It’s always easy when it comes to habits: You don’t have to think much and can act instinctively, almost like you’re remotely proposing ideas to a robot. My morning routine, with a three-minute commute to the office, goes something like this: a stop in my favorite café, which is my favorite café because maybe I’ll see a few people, but only the kind of people I can stand in the morning. That is to say, other than the people behind the counter who know what I want to order and I can flip through the first few feature pages of the Frankfurter Allgemeine Zeitung as the café latte with soymilk is being prepared.
Four hundred milliliters of liquid in a takeaway cup is a definite guarantee that you’ll get through the day. If someone had suggested to me at the celebration of our foundation that I would meet my end with an espresso overdose, I would have given them a very even stare. And then held my ground. Of course, I denied that all of the acids (which I honestly felt in my body) weren’t doing me any good.
And so the summer was accompanied by a weekend series of exploitations visited upon my body, and suddenly I was laying there: My circulation had taken on a life of its own shortly after a green smoothie and my favorite coffee. Not once, no, a few times. Unconsciously, two days later, I forgot the drink from hell and things got better. Then came Monday and the whole dilemma started over again.
You can guess where I’m going with this: From one day to the next I quit the stupid habit, I couldn’t take the smell anymore and didn’t even miss the taste. That was nine weeks ago. At first I considered, wasn’t it actually a little ridiculous to simply leave a habit that had been cultivated over years? Sure, they say it takes six weeks to change the polarity of the brain, and I can attest to that. And lo and behold: Green tea, which is much healthier anyways, is actually good for me. My mid-afternoon fatigue is gone and I sleep better.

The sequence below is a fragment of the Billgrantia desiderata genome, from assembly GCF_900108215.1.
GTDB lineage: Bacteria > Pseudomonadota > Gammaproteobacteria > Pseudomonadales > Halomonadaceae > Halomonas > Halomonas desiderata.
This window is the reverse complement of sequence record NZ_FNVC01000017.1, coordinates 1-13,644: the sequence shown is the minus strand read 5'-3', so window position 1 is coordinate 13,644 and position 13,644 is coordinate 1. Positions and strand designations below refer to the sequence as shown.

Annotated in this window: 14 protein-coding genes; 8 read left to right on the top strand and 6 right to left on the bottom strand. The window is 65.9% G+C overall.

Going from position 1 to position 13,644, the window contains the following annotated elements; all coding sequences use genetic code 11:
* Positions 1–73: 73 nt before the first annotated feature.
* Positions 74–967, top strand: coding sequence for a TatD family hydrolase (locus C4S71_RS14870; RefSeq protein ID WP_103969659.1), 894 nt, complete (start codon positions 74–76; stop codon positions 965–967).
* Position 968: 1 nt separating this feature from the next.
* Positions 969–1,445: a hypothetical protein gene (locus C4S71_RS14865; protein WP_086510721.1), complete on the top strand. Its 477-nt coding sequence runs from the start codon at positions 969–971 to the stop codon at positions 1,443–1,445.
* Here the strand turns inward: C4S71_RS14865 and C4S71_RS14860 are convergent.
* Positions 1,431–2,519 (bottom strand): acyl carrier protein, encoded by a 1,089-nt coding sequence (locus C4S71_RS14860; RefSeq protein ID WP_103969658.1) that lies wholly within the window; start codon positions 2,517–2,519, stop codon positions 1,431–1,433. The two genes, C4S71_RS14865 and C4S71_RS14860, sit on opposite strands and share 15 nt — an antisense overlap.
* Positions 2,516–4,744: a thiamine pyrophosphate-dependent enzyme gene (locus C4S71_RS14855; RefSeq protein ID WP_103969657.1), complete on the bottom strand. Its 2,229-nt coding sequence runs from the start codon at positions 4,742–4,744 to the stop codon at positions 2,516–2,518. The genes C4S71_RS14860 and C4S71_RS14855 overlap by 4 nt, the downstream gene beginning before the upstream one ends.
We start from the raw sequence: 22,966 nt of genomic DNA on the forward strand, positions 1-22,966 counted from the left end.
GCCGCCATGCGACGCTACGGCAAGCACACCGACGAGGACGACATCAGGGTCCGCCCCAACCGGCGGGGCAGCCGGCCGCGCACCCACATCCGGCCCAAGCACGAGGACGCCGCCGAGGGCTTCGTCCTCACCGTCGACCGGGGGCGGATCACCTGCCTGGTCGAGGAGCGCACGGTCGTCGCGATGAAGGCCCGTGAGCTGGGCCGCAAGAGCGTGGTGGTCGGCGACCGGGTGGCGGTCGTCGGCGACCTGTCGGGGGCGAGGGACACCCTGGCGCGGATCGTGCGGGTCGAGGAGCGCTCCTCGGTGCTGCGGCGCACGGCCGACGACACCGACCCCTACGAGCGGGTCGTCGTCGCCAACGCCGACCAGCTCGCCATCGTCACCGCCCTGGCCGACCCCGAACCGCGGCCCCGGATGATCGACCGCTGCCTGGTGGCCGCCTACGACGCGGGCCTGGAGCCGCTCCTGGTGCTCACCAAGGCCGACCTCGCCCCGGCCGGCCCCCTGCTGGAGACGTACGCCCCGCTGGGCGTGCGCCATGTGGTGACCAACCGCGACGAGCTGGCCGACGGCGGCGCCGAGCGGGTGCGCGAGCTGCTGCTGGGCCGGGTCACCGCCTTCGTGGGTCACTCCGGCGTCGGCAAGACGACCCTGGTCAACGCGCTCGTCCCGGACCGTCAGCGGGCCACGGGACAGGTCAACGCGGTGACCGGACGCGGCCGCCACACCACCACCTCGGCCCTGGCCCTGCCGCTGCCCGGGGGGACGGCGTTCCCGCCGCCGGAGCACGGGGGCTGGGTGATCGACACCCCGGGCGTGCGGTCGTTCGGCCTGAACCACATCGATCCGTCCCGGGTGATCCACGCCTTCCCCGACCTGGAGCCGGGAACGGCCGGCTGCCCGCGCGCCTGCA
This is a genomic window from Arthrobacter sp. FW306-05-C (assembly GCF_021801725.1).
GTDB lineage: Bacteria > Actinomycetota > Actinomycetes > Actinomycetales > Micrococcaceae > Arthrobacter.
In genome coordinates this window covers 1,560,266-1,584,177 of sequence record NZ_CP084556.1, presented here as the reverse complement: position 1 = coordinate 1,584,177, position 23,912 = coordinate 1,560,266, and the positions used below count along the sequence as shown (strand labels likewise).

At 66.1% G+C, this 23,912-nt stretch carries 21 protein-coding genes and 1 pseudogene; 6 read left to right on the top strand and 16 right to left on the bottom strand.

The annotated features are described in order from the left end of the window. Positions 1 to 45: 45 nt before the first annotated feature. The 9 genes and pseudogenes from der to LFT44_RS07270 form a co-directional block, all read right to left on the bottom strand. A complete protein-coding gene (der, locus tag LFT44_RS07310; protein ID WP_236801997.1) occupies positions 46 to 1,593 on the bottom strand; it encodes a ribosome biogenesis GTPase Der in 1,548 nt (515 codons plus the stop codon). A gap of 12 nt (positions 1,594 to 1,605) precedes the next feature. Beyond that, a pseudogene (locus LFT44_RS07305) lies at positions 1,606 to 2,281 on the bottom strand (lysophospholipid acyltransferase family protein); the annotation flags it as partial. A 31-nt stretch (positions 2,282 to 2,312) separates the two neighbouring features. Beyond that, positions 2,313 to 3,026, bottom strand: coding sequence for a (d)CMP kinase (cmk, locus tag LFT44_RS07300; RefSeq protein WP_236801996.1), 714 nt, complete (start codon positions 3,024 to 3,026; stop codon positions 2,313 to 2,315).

And because this isn’t enough, here’s a little anecdote: for years (as an enthusiastic jogger) I refused to even approach a yoga mat. When Veronika and I were in New York, and I was taking an eternity to arrive, she wrote to me one morning: “I just had a private session with Krissy Jones through the Nike concierge service. It was mind blowing. Please do something good for yourself and go!” Yeah, yeah – pushy V.
Sometimes it just takes one of these kinds of urgings, one moment where you can be reached for change, to turn off the control and your security in the familiar and outwit yourself to overcome hurdles. Through your own strength or because you’re somehow indirectly thrown over the hurdle. You just have to let it happen – and as in the case with an hour booked with Krissy which opens the lungs and hips – after getting back to your familiar habits, you’re likely to be so positively influenced that you can’t imagine a life without it. Have I mentioned that all this is pretty fantastically compatible with a seemingly inconsistent office routine?
Further reading: Even for Manrepeller the non-coffee theme is a theme.